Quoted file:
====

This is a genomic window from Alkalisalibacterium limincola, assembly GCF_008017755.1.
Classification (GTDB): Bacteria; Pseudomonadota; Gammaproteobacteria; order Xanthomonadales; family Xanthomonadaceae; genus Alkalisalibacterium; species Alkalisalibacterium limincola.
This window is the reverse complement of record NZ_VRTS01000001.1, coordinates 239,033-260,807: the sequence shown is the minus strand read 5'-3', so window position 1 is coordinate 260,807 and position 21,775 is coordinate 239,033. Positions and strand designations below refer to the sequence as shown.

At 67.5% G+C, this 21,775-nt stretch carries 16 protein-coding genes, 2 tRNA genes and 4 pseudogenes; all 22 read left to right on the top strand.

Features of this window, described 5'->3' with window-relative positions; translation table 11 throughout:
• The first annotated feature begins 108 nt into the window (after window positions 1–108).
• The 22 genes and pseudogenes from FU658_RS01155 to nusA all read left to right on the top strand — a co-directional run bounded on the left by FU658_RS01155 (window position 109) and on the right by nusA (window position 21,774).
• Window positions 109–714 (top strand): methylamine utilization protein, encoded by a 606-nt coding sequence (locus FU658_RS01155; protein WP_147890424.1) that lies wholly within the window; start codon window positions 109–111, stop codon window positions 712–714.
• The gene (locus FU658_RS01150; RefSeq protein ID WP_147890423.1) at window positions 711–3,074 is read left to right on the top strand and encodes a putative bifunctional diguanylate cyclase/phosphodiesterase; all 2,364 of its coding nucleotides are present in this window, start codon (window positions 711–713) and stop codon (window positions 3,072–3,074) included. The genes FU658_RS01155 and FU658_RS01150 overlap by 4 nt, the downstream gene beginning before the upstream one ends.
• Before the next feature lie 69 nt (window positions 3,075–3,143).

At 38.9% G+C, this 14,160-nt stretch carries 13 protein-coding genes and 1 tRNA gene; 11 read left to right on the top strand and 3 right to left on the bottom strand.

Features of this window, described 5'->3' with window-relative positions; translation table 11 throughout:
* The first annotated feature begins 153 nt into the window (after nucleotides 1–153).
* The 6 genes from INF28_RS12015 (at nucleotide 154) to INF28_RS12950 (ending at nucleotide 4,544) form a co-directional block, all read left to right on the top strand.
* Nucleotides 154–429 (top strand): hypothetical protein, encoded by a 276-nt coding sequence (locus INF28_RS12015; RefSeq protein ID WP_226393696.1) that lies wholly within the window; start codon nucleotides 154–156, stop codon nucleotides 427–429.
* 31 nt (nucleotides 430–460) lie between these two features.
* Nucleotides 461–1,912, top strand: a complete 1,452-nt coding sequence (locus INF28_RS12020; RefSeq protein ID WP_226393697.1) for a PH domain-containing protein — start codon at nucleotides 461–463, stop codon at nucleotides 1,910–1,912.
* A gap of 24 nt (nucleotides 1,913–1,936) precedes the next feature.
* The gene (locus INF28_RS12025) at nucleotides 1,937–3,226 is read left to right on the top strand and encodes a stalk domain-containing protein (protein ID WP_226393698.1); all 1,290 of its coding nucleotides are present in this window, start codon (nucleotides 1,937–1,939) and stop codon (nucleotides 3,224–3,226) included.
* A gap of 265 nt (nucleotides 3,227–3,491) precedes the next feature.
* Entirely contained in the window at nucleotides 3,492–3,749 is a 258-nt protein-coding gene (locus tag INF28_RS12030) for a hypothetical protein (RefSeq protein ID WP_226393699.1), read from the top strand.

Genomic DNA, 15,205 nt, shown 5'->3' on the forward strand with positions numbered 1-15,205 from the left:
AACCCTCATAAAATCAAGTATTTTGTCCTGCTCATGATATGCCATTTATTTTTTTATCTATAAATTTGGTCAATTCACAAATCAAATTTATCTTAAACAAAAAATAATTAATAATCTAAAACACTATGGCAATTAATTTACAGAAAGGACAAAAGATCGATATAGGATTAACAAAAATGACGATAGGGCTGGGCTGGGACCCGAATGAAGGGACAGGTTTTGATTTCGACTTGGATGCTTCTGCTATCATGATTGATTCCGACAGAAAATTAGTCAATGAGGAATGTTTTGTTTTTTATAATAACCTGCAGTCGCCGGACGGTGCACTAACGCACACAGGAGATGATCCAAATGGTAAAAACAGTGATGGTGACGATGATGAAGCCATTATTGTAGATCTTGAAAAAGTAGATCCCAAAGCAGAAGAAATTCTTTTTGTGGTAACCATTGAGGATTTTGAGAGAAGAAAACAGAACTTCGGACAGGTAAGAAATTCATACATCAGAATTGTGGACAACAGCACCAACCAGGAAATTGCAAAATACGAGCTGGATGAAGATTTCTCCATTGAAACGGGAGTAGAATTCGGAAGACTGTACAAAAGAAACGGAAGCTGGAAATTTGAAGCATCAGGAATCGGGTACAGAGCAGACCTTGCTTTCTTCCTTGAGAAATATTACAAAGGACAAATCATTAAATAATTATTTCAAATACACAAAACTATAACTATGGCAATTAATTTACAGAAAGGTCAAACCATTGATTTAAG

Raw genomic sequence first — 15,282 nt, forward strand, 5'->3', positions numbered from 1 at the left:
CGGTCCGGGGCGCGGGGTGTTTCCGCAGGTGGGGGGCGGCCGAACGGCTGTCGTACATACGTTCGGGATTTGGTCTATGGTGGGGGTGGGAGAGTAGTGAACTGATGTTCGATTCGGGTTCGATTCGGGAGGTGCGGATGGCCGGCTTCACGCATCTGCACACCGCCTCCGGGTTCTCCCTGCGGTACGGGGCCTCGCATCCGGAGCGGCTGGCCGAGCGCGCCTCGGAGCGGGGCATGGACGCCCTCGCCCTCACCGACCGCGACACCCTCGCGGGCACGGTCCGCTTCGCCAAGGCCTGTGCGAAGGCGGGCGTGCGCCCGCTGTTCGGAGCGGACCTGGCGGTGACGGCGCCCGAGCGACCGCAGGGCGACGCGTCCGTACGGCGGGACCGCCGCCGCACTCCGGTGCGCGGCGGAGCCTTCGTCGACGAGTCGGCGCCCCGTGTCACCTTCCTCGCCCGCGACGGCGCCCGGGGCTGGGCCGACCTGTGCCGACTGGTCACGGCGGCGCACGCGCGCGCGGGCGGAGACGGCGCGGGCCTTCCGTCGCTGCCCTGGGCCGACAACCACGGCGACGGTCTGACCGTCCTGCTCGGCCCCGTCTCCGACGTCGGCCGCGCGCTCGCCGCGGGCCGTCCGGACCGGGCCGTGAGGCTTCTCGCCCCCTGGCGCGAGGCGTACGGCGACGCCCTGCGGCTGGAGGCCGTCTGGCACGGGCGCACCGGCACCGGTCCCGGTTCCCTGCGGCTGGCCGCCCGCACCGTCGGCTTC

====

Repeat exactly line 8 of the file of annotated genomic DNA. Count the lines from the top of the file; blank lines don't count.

• Window positions 109–714 (top strand): methylamine utilization protein, encoded by a 606-nt coding sequence (locus FU658_RS01155; protein WP_147890424.1) that lies wholly within the window; start codon window positions 109–111, stop codon window positions 712–714.